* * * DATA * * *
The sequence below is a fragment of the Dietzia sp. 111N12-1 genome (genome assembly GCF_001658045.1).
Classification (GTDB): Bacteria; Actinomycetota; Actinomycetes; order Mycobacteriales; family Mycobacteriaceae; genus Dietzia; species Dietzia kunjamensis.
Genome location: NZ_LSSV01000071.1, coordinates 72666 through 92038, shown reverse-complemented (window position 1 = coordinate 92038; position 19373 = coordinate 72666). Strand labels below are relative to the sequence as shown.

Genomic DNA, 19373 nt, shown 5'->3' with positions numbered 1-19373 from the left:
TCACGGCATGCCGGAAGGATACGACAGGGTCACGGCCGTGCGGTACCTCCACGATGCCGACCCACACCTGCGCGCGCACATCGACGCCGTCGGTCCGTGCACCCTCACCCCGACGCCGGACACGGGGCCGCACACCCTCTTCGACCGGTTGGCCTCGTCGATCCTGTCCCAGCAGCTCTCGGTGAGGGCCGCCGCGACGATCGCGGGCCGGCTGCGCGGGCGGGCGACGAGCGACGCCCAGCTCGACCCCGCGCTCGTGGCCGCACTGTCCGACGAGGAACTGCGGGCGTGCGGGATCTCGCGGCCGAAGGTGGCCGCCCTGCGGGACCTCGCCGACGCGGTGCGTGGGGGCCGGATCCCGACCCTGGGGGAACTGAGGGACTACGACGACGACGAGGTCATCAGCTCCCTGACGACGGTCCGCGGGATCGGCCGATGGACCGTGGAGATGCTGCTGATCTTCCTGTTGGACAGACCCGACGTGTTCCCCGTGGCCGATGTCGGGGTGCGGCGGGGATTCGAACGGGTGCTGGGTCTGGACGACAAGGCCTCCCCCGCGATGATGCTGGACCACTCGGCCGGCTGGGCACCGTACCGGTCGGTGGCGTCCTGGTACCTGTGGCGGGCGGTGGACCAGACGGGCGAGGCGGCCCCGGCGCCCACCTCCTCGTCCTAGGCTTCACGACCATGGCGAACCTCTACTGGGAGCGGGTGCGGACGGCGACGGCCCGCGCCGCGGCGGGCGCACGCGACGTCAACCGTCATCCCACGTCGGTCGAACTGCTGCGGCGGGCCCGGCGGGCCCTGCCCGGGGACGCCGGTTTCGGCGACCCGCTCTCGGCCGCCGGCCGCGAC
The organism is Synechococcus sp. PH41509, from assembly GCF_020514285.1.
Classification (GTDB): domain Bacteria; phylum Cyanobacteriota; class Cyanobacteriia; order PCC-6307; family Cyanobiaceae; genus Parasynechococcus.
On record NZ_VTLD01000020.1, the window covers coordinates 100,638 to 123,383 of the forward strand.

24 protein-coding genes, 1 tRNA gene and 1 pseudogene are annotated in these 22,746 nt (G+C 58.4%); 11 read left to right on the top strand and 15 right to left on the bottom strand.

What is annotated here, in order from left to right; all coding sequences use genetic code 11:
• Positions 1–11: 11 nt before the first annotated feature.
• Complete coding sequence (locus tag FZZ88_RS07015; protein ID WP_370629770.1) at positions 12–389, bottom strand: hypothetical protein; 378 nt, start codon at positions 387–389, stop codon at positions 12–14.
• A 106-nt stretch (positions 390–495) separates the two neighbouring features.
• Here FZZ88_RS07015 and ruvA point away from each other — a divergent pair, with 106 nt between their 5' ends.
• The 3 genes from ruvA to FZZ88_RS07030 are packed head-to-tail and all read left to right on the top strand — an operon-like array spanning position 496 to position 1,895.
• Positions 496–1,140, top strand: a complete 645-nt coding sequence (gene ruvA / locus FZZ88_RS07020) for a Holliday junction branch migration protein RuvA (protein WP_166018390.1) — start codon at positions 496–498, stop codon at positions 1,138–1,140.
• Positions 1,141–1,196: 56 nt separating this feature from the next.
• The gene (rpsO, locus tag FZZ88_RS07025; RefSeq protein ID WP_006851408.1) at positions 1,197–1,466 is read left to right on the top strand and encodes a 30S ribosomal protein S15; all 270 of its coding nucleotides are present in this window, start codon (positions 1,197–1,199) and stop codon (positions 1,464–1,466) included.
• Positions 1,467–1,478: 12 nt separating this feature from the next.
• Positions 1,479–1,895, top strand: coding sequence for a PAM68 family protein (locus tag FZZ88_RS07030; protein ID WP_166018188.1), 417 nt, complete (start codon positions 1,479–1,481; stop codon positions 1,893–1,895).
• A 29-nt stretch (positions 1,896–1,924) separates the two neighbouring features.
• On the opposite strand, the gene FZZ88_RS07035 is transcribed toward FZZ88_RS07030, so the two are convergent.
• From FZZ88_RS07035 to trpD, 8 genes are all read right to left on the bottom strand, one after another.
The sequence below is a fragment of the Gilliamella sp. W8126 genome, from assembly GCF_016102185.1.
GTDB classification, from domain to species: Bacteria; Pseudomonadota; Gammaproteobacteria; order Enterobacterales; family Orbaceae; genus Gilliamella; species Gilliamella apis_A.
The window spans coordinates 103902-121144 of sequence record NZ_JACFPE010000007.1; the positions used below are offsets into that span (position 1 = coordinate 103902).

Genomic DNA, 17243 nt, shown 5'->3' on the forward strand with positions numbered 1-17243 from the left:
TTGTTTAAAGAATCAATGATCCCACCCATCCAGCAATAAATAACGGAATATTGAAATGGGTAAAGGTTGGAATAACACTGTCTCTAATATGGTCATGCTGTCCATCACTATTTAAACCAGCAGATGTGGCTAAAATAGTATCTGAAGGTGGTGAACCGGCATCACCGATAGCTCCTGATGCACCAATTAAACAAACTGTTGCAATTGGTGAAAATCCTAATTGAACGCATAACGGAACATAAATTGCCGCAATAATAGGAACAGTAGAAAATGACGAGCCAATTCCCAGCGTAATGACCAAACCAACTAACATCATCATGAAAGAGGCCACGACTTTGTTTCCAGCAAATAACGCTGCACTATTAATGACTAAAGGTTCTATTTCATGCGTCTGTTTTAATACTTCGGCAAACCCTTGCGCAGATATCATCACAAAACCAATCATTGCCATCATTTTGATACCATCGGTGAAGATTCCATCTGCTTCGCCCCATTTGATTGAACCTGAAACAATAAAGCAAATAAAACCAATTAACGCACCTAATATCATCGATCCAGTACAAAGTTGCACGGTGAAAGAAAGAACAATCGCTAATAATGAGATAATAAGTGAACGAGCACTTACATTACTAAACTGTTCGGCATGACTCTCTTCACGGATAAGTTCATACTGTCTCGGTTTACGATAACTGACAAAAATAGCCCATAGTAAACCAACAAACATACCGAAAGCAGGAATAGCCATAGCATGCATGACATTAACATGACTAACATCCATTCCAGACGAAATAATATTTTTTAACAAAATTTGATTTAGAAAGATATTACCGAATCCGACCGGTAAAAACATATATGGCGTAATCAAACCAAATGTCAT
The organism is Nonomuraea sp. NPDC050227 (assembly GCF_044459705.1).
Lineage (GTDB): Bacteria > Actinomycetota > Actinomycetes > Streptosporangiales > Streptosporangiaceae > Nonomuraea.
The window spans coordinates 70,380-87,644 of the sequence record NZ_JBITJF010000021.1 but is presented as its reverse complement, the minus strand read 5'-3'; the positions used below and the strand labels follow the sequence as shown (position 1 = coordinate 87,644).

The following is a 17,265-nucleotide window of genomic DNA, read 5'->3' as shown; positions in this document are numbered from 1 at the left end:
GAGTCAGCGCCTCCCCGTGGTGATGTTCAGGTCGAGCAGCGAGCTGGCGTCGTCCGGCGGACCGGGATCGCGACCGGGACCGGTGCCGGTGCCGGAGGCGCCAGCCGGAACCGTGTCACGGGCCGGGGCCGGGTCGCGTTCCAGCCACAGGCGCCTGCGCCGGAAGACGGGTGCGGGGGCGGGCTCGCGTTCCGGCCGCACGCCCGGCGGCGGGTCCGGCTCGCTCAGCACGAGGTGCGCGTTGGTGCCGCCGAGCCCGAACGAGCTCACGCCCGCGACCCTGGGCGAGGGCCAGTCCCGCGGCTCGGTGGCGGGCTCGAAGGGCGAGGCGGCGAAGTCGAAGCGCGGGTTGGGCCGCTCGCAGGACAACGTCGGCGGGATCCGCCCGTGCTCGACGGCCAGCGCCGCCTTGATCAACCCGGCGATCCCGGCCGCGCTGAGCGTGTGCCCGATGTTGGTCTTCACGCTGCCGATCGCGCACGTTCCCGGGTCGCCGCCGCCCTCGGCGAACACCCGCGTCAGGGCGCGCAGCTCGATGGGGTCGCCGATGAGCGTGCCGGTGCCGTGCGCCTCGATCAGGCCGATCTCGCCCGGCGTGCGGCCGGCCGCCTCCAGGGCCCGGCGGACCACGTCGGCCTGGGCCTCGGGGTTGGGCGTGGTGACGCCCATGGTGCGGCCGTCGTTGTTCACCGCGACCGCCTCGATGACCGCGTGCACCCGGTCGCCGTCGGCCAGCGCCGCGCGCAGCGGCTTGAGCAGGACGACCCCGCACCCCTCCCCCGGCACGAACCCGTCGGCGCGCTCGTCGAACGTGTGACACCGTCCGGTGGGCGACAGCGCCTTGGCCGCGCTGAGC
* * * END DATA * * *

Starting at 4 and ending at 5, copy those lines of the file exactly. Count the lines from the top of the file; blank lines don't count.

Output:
Genomic DNA, 19373 nt, shown 5'->3' with positions numbered 1-19373 from the left:
TCACGGCATGCCGGAAGGATACGACAGGGTCACGGCCGTGCGGTACCTCCACGATGCCGACCCACACCTGCGCGCGCACATCGACGCCGTCGGTCCGTGCACCCTCACCCCGACGCCGGACACGGGGCCGCACACCCTCTTCGACCGGTTGGCCTCGTCGATCCTGTCCCAGCAGCTCTCGGTGAGGGCCGCCGCGACGATCGCGGGCCGGCTGCGCGGGCGGGCGACGAGCGACGCCCAGCTCGACCCCGCGCTCGTGGCCGCACTGTCCGACGAGGAACTGCGGGCGTGCGGGATCTCGCGGCCGAAGGTGGCCGCCCTGCGGGACCTCGCCGACGCGGTGCGTGGGGGCCGGATCCCGACCCTGGGGGAACTGAGGGACTACGACGACGACGAGGTCATCAGCTCCCTGACGACGGTCCGCGGGATCGGCCGATGGACCGTGGAGATGCTGCTGATCTTCCTGTTGGACAGACCCGACGTGTTCCCCGTGGCCGATGTCGGGGTGCGGCGGGGATTCGAACGGGTGCTGGGTCTGGACGACAAGGCCTCCCCCGCGATGATGCTGGACCACTCGGCCGGCTGGGCACCGTACCGGTCGGTGGCGTCCTGGTACCTGTGGCGGGCGGTGGACCAGACGGGCGAGGCGGCCCCGGCGCCCACCTCCTCGTCCTAGGCTTCACGACCATGGCGAACCTCTACTGGGAGCGGGTGCGGACGGCGACGGCCCGCGCCGCGGCGGGCGCACGCGACGTCAACCGTCATCCCACGTCGGTCGAACTGCTGCGGCGGGCCCGGCGGGCCCTGCCCGGGGACGCCGGTTTCGGCGACCCGCTCTCGGCCGCCGGCCGCGAC